Changing of the Guard at Md. Auto Insurance Agency

    A pandemic is a strange time to leave a job, especially when you’re the boss. But that’s what’s happening with Mark D. McCurdy, the executive Director of Maryland Auto Insurance, who will retire on Wednesday.

    Maryland Auto Insurance is the quasi-governmental entity formerly known as MAIF — the Maryland Auto Insurance Fund — that is the provider of last resort for motorists who are denied auto insurance by at least two private carriers. McCurdy oversees 250 employees, who have been working remotely since COVID-19 hit Maryland.

    Mark McCurdy. Maryland Auto Insurance photo

    “It’s our mission to provide the best service possible at the lowest possible price for a group of people who deserve to be treated with the same dignity as they would receive from the private insurers who refuse to cover them,” he said.

    McCurdy has headed the company since July 2015, but he previously spent more than 20 years as general counsel. He has also worked for the state attorney general’s office and for Howard County government.

    “I have never witnessed a more customer or employee oriented organization than Maryland Auto,” said former state Sen. Thomas M. “Mac” Middleton (D-Charles), who now serves as an adviser to the agency. “This is a testament to Mark’s leadership.”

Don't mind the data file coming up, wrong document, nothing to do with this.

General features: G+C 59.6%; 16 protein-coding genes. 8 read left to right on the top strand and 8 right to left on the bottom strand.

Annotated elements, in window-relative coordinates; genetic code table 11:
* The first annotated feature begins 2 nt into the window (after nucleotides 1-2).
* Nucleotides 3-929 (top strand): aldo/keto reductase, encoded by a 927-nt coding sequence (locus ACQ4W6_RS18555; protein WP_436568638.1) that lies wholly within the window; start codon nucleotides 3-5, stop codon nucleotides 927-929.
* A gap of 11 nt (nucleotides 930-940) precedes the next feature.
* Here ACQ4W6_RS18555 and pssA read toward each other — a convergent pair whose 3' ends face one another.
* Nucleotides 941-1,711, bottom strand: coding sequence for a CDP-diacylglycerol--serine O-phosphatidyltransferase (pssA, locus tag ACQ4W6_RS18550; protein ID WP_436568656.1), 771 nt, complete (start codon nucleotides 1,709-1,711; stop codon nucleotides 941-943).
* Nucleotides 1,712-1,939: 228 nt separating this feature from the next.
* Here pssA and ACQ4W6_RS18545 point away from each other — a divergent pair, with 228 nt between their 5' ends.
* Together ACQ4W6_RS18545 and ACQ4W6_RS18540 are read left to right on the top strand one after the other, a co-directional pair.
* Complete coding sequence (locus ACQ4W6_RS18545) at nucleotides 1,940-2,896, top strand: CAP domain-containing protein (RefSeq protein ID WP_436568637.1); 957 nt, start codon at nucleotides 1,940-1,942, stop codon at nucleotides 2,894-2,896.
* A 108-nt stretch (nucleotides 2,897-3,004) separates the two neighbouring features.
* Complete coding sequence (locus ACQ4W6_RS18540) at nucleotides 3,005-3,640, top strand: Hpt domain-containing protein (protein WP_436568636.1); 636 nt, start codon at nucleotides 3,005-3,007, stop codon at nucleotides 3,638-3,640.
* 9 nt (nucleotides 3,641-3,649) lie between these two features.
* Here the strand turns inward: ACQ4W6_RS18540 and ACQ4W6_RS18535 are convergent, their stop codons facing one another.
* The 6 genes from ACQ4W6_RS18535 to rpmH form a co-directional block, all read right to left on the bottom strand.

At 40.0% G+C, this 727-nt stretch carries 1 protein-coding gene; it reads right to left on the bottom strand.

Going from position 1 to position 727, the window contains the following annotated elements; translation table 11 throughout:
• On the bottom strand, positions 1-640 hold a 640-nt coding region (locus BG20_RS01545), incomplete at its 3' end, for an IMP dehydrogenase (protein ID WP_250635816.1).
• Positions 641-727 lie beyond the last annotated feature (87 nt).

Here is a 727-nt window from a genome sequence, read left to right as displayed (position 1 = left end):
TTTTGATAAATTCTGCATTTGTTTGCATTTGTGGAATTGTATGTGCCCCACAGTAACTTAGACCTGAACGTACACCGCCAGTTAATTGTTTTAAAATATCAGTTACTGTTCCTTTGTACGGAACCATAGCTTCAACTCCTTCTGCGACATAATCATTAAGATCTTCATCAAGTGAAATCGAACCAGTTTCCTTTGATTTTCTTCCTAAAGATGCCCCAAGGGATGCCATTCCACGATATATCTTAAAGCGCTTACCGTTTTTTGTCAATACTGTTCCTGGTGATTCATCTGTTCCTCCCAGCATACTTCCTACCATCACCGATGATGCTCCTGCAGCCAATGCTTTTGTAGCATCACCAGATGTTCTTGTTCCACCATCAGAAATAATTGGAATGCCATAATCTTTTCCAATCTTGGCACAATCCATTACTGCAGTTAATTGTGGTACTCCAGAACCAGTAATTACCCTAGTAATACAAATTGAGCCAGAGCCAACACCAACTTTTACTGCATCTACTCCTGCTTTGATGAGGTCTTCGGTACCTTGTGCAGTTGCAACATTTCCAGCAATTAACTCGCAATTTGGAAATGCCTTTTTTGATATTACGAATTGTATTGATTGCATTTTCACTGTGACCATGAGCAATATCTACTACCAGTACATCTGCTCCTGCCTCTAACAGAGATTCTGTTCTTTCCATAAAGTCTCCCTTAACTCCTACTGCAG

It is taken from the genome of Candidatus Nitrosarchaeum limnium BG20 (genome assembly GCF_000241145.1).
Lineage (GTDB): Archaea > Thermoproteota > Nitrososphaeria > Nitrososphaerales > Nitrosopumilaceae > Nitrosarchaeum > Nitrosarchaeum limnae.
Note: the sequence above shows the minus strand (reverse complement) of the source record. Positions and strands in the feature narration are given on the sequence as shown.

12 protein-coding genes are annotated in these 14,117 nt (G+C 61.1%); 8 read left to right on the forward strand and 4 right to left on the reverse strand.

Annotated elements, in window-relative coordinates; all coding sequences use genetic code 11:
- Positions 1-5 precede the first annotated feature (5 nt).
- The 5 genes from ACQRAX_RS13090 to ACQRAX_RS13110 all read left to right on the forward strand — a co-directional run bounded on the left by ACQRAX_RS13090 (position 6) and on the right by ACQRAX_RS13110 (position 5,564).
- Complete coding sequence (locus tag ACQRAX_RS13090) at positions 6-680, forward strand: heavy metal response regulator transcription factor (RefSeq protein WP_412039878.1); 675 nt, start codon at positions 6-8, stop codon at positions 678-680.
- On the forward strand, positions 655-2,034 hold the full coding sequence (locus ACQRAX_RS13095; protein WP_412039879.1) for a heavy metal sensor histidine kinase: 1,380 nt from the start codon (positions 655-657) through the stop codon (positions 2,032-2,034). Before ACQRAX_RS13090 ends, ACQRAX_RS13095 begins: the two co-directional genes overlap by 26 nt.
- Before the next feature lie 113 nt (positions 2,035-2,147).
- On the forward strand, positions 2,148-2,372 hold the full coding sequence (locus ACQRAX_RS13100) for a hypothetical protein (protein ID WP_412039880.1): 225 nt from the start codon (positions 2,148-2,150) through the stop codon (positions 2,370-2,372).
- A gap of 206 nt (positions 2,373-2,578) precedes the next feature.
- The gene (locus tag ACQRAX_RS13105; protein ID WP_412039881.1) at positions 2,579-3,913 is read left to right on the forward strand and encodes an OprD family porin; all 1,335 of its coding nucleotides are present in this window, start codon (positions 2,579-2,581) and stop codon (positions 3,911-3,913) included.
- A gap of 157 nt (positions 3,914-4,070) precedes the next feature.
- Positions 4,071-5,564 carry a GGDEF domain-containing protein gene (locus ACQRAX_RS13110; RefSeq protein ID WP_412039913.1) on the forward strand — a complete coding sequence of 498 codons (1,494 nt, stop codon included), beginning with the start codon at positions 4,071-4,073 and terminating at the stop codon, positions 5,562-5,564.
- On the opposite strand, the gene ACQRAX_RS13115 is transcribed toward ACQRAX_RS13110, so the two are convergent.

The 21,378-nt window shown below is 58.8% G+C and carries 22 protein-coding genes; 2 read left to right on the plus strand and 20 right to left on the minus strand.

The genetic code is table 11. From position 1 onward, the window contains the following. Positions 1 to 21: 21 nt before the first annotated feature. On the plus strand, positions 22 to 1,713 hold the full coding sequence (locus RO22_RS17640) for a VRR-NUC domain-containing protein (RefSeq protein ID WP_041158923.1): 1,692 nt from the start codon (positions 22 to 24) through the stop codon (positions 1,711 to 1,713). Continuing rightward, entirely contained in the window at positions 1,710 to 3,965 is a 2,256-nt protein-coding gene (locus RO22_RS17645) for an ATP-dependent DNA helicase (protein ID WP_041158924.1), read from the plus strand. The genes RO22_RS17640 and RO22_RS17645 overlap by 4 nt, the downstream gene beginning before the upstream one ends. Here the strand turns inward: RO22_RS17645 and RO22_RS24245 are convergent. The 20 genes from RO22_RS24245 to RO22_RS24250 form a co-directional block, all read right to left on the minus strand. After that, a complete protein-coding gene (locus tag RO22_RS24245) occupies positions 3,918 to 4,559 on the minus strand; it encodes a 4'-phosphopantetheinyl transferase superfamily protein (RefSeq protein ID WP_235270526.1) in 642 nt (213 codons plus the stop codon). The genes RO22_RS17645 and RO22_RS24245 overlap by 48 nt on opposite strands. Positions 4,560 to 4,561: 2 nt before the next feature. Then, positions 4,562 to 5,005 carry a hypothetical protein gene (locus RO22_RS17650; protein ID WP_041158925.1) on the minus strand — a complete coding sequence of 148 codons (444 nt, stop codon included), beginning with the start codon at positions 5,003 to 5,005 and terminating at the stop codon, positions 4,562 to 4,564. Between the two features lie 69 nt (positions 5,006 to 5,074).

Middleton said McCurdy has worked the legislature hard to ensure that insurance rates for Maryland Auto’s customers remain “stable and more affordable.”

    McCurdy said he would spend his retirement traveling with his family — and setting up a communications consulting business.

    “Executing a vision requires credibility-based relationships and powerful communications skills,” he said.

    He’ll be replaced by Alfred W. Redmer Jr., a former state legislator from Baltimore County who until recently headed the Maryland Insurance Administration.

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    Josh Kurtz
    Co-founder and Editor Josh Kurtz is the leading chronicler of Maryland politics and government. He began covering the State House in 1995 for The Gazette newspapers, and has been writing about state and local politics ever since. He later became an editor at Roll Call, the Capitol Hill newspaper, and spent eight years at E&E News, an online subscription-only publisher of news websites covering energy and environmental issues. For seven of those years, he led a staff of 20 reporters at E&E Daily, which covers energy and environmental policy on Capitol Hill and in national politics. For 6 1/2 years he wrote a weekly column on state politics for Center Maryland and has written for several other Maryland publications as well. Kurtz has given speeches and appeared on TV and radio shows about Maryland politics through the years.